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No Emergence of Echinococcus multilocularis in Foxes in Flanders and Brussels Anno 2007–2008

Authors


Steven Van Gucht. Rabies Laboratory, Communicable and Infectious Diseases, Scientific Institute of Public Health, Engelandstraat 642, 1180 Brussels, Belgium. Tel.: +32 2 373 32 56; Fax: +32 2 373 32 86; E-mail: steven.vangucht@iph.fgov.be

Summary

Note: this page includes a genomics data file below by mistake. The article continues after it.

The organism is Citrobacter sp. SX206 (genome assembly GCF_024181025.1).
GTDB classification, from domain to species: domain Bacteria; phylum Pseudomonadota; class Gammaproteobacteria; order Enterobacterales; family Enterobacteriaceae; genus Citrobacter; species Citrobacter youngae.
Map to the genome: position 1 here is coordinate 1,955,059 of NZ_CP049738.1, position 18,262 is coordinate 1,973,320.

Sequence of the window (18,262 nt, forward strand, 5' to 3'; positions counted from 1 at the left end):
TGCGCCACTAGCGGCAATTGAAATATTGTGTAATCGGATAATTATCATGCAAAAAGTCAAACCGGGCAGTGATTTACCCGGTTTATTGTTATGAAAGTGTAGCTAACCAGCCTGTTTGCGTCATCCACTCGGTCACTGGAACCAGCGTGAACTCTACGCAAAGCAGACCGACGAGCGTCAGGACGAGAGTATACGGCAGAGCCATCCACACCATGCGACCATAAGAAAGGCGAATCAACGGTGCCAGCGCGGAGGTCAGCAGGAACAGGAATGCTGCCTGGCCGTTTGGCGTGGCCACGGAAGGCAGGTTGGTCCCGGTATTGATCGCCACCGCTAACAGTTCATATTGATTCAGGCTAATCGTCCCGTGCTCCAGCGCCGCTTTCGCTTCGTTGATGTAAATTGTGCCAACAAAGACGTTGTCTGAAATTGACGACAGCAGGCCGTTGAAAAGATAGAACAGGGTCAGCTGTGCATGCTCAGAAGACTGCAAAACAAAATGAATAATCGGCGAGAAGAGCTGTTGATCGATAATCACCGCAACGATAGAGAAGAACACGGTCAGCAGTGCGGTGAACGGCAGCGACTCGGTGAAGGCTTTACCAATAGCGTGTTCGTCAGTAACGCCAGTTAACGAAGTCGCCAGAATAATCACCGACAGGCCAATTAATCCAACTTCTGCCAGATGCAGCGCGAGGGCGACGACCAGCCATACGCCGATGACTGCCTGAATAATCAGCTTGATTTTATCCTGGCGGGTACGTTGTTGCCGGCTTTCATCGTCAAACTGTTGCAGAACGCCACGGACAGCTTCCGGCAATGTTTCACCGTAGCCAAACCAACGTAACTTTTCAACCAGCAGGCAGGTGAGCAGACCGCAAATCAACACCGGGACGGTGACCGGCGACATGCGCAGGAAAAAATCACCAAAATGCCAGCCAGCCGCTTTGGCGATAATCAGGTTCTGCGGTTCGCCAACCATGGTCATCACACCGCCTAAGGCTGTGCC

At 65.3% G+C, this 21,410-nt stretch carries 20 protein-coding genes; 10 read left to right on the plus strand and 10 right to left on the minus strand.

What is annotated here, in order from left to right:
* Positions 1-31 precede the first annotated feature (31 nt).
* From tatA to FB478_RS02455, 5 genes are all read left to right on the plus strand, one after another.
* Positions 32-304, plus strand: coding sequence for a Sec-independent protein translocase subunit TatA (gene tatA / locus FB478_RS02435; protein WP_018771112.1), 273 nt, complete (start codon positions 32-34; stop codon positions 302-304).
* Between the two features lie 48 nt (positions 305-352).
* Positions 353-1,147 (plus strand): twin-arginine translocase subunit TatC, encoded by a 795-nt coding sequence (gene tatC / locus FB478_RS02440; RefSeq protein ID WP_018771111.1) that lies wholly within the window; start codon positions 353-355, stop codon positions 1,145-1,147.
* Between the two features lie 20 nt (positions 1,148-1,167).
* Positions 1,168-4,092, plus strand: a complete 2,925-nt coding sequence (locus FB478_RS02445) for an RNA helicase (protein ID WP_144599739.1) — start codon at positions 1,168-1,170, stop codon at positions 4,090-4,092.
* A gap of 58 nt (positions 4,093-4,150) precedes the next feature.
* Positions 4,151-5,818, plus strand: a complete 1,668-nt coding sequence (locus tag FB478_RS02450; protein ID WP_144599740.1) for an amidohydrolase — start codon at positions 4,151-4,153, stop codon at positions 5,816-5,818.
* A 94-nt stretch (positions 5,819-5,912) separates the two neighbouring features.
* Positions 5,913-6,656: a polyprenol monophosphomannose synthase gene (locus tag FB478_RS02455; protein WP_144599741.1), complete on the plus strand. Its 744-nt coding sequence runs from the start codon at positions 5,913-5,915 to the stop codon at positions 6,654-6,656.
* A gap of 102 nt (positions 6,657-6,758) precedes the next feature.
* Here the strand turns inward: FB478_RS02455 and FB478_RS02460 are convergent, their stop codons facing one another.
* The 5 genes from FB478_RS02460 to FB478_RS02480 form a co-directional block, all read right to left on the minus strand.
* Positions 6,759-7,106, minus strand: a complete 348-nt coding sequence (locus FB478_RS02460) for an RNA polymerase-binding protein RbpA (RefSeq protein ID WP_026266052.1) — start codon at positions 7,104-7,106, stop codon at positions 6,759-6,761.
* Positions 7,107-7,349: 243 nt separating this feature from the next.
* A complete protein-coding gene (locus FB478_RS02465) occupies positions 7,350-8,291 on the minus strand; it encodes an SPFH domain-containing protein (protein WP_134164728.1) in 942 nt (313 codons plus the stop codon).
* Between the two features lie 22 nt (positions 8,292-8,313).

Echinococcus multilocularis is highly endemic in red foxes in southern Belgium (region of Wallonia), especially in the higher located forested areas. The north of Belgium, including the regions of Flanders and Brussels, is more urbanized and has been colonized entirely by red foxes since the 1980s. A temperospatial analysis of compiled epidemiological data from 1996 to 2003 predicted a northwest spread of the cestode from Wallonia and the Netherlands towards Flanders and Brussels (Prev. Vet. Med. 2006, 76, 137–150). In 2007–2008, none of 187 examined foxes from the north tested positive (<2.8%, α = 0.01), compared to 1.7% in 1996–1999. This suggests that the parasite is not emerging in the examined area and the endemic region has not significantly extended northwest during the last decade. The possible reasons are discussed in the article, including the relatively low altitude, milder climate or low abundance of suitable intermediate hosts. The low prevalence in foxes and the generally low infection rate in humans imply that the risk for public health in Flanders and Brussels is limited anno 2007–2008.

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